Friday, April 28, 2017

Magical Thinking

When I was a young lad in the environmentally conscious 1970s, I was at my cousins' house one day with my younger brother. Looking for something to do, the older cousin (probably a teenager) suggested we have a design contest. Each younger cousin would draw out a plan for helping reduce pollution problems (yeah, a weird game, I know), and then the older cousin would be the judge and announce a winner.

I jumped right on this and started laying out a complex underground fan system that would draw pollution out of the air through a series of fans and vents, blowing the pollution underground through the sewer lines to a completely sealed container of some sort. As a ~eight year old, I was pretty impressed with my engineering problem-solving prowess.

My younger brother, on the other hand, had only managed to do this: He drew a big red button and when you pushed the button, pollution disappeared, he said. Poof! Of course, I scoffed at such a childish answer.

The time came and we presented our plans to the older cousin and... she said that my younger brother won!

"W-what?!" I sputtered. "That isn't a plan! It's a wish! There's nothing to say why it works, it's not a real solution!" There was no convincing the judge of the righteousness of my reasoning.

I have been reminded of this story this year, pretty much every time that Trump or one of his supporters says things like, "No one knew how hard it would be to come up with a great healthcare system" or, "This being president is more difficult than you'd think!" or, "Here's what we're going to do: We're going to SOLVE the problem with a GREAT answer. No one will believe how great the answer is. We'll just cut taxes in half! We'll just make Mexico pay for a wall! The wall will just fix things! We'll just..."

These are like my younger brother's answers. They're examples of magical thinking. "No one knew how hard it would be to find good health care solutions..."?? Of course people did! Anyone who looks at the complex problems associated with paying for health care, who has read up on the research behind the topic, who is familiar with the process of creating big policies, who has READ... anyone who has thought about it and given it some research knows things just don't magically happen.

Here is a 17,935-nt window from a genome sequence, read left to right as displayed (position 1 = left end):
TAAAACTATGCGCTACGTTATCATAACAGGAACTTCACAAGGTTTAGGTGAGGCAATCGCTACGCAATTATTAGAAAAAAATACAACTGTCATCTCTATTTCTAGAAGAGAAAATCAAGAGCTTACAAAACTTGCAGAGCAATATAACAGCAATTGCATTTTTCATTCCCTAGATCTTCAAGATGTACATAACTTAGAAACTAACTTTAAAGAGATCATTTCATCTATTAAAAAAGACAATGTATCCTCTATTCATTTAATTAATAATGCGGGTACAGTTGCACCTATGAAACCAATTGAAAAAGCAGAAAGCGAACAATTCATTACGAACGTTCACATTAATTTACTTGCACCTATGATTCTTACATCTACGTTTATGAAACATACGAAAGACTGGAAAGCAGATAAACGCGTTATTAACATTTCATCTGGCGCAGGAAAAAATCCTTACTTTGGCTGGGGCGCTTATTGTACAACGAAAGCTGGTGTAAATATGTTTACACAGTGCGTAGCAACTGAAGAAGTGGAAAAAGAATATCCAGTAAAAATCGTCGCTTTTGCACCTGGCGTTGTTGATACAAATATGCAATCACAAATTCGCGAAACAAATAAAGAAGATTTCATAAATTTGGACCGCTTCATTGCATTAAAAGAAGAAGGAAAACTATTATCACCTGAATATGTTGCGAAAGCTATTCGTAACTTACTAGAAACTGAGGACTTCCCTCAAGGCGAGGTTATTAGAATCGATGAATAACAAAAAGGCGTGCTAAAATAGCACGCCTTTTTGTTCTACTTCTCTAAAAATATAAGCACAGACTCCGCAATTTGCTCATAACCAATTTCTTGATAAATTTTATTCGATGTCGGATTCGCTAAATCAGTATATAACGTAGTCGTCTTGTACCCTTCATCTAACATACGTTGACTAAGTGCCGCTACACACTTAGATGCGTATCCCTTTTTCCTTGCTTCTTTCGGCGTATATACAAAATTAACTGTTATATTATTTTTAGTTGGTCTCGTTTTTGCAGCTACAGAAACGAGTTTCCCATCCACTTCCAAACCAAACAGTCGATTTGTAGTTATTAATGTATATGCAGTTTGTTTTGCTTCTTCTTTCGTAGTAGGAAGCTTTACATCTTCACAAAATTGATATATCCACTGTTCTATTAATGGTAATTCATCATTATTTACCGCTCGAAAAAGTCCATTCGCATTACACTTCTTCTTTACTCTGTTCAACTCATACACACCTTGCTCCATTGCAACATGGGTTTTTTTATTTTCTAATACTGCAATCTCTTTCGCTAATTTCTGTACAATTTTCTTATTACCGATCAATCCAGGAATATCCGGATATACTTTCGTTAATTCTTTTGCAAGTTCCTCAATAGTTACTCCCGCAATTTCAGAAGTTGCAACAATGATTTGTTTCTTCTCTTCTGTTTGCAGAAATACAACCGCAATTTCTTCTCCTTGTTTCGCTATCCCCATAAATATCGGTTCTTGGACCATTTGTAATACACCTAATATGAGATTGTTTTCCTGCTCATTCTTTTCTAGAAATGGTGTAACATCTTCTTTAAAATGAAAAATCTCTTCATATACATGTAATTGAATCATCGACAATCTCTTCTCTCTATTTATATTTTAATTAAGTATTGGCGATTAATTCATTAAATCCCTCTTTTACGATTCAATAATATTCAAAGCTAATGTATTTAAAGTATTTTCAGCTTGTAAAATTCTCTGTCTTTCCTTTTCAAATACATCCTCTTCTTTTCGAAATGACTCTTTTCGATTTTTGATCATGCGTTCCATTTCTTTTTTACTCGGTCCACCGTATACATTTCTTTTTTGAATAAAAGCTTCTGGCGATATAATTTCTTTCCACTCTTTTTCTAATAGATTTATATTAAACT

We don't just magically "fix" the economy by cutting taxes for the wealthiest in half. Someone has to be an adult and pay for our bills. We don't just magically fix environmental issues by creating a big red button that "solves things" and then cutting all the actual regulations that do affect change.
In my brother's defense, he was probably six or seven years old. In Trump's defense... well, there is no defense.

Come on, people, wishful thinking is not a plan. A half page of bullet points is not a tax system. Dreams without plans are just wishful thinking and that is fine for children, but when it comes to national policy, we need adults in charge with adult thinking and adult solutions.


Marshall Art said...

Yet strangely, on the issues of health care and the economy in particular, the previous administration clearly showed no better understanding of what it takes to address either. Health care is darn near destroyed BECAUSE they felt capable of "fixing" it, while ignoring the fact that it's condition (prior to ACA) was the result of their interference in the first place. And the thought that "tax cuts for the rich" is all someone like you (or anyone center-left) can say about the economy shows you don't get that either. You apparently believe that because a business exists, it must be hard to move around within it for all the cash it has accumulated.

More to the point, you seem to confuse platitudes with actual plans. The irony (because you love irony) is that you've chosen to cite first an area where Trump's Democrat side shows most: gov't fixing health care. ACA showed there ain't no such thing.

Further, I do not believe Trump has stated that tax cuts (not just for the wealthy of course---that's just you speaking like a lunatic lefty) is the long and short of what's needed to get the economy rolling again. This is also ironic in that you're addressing these things in much the same platitude-like way of which you accuse Trump.

The greatest irony is that you think you know what an adult looks like when it comes to issues of government and politics. Even with my own reservations, I find it much too soon to jump down the guy's throat. I prefer to see more data. I seem to recall you insist upon it as well.